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Girl appeals Slender Man stabbing to Wisconsin Supreme Court
Legal Career News | 2020/09/13 22:13
One of two girls convicted of stabbing a classmate to please the horror character Slender Man asked the Wisconsin Supreme Court on Friday to rule that the case should have been tried in juvenile court.

Morgan Geyser and Anisa Weier attacked their friend, Payton Leutner, in a Waukesha County park following a sleepover in 2014. Geyser stabbed Leutner 19 times, as Weier encouraged her, leaving the girl to die. All three girls were 12 at the time.

Leutner survived the attack. Geyser pleaded guilty to attempted first-degree intentional homicide in adult court in a deal with prosecutors to avoid prison. She was found not guilty by reason of mental disease or defect. Weier pleaded guilty to attempted second-degree intentional homicide in adult court. She was also found not guilty by reason of mental disease or defect.

Geyser was ordered to spend 40 years in a mental health institution, and Weier was committed to one for 25 years. Geyser’s attorney, Matthew Pinx, argued in his petition to the Wisconsin Supreme Court on Friday that Geyser thought she had to kill Lautner or Slender Man would kill her or kill her family. She was acting in self-defense and should have been charged with attempted second-degree intentional homicide in juvenile court, Pinx argued.

He also maintained that Geyser gave statements to detectives before she was read her rights, and she couldn’t really understand what rights she gave up when she agreed to speak alone with a detective while she was in custody and confessed to the stabbing.

The state Department of Justice is defending Geyser’s conviction. Department spokeswoman Gillian Drummond had no immediate comment. Last month, the 2nd District Court of Appeals rejected  the argument that Geyser’s case was overcharged and belonged in juvenile court.


Judges: Trump can’t exclude people from district drawings
Legal Career News | 2020/09/11 17:00
Saying the president had exceeded his authority, a panel of three federal judges on Thursday blocked an order from President Donald Trump that tried to exclude people in the country illegally from being counted when congressional districts are redrawn.

The federal judges in New York, in granting an injunction, said the presidential order issued in late July was unlawful. The judges prohibited Commerce Secretary Wilbur Ross, whose agency oversees the U.S. Census Bureau, from excluding people in the country illegally when handing in 2020 census figures used to calculate how many congressional seats each state gets.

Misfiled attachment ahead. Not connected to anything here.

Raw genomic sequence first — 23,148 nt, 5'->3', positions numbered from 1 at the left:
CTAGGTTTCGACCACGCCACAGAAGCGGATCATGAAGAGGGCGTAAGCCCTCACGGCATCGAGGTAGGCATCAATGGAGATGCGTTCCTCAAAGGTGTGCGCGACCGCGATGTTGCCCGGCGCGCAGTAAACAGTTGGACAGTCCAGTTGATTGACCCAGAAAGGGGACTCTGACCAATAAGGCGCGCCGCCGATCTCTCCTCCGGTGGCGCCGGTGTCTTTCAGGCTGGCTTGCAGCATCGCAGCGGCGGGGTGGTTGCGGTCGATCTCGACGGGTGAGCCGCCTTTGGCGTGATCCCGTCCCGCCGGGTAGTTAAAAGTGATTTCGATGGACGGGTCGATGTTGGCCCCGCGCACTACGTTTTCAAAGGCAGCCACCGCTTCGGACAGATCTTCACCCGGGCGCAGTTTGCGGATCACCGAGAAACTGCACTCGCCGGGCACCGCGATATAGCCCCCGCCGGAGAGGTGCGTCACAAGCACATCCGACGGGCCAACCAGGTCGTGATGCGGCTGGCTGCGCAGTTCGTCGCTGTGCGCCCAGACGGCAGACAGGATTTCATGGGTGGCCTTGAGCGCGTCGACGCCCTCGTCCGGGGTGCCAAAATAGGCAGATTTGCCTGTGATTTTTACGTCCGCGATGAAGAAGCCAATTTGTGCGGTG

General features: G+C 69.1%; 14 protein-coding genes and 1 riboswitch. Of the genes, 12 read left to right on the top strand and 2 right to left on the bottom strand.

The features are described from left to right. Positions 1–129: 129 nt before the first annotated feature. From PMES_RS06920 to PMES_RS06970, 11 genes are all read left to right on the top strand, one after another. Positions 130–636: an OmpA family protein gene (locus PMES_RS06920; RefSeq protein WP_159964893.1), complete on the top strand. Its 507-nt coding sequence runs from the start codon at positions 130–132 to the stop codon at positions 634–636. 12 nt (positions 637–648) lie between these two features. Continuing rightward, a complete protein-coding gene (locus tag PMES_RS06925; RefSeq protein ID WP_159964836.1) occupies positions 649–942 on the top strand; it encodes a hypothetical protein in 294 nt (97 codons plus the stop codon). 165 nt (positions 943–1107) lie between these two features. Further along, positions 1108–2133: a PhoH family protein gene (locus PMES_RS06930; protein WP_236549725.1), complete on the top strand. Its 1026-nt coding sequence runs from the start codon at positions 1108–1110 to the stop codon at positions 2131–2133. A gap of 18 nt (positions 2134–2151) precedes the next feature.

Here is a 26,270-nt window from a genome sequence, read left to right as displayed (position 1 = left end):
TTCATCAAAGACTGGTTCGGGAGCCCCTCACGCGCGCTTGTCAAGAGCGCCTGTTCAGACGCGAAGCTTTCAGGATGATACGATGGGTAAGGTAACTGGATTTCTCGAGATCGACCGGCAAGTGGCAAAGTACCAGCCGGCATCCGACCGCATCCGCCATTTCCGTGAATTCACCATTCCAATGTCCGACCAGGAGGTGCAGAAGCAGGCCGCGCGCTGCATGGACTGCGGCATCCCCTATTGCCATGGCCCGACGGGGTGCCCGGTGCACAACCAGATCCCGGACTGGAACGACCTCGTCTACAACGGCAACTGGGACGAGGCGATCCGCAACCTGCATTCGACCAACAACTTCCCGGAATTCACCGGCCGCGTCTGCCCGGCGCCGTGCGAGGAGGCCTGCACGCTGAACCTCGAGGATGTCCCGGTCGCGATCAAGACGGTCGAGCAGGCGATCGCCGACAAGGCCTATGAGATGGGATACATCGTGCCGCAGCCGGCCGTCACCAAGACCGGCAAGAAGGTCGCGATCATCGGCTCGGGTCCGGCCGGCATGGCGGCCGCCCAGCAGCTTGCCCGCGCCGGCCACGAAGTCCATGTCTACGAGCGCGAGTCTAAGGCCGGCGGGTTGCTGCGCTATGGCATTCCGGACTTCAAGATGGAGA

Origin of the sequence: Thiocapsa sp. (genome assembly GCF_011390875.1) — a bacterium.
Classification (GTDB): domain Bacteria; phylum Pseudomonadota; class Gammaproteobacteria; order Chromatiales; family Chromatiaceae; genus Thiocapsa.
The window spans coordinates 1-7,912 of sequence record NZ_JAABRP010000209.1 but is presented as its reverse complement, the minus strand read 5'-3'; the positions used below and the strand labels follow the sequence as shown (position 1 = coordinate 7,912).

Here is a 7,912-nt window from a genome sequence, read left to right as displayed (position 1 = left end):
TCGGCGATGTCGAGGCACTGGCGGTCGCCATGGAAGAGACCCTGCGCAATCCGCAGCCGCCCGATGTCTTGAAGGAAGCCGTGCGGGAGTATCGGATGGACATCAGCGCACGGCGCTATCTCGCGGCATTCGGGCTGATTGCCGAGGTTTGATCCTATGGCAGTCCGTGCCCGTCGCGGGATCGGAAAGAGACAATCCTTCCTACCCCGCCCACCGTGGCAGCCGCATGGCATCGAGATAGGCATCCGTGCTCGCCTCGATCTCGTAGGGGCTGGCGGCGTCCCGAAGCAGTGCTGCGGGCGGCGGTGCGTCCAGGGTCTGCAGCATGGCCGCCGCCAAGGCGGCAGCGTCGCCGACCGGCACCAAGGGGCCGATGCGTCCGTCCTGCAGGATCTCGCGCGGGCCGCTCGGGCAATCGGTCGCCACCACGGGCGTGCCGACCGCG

According to the judges, the presidential order violated laws governing the execution of the once-a-decade census and also the process for redrawing congressional districts known as apportionment by requiring that two sets of numbers be presented ? one with the total count and the other minus people living in the country illegally.

The judges said that those in the country illegally qualify as people to be counted in the states they reside. They declined to say whether the order violated the Constitution.

“Throughout the Nation’s history, the figures used to determine the apportionment of Congress ? in the language of the current statutes, the ‘total population’ and the ‘whole number of persons’ in each State ? have included every person residing in the United States at the time of the census, whether citizen or non-citizen and whether living here with legal status or without,” the judges wrote.

Opponents of the order said it was an effort to suppress the growing political power of Latinos in the U.S. and to discriminate against immigrant communities of color. They also said undocumented residents use the nation’s roads, parks and other public amenities and should be taken into account for any distribution of federal resources.

The lawsuits challenging the presidential order in New York were brought by a coalition of cities, civil rights groups and states led by New York. Because the lawsuits dealt with questions about apportionment, it was heard by a three-judge panel that allows the decision to be appealed directly to the U.S. Supreme Court.

The judges agreed with the coalition that the order created confusion among undocumented residents over whether they should participate in the 2020 census, deterring participation and jeopardizing the quality of the census data. That harm to the census was a sufficient basis for their ruling and they didn’t need to rely on the speculation that a state would be hurt by possibly losing a congressional seat if people in the country illegally were excluded from apportionment, the judges said.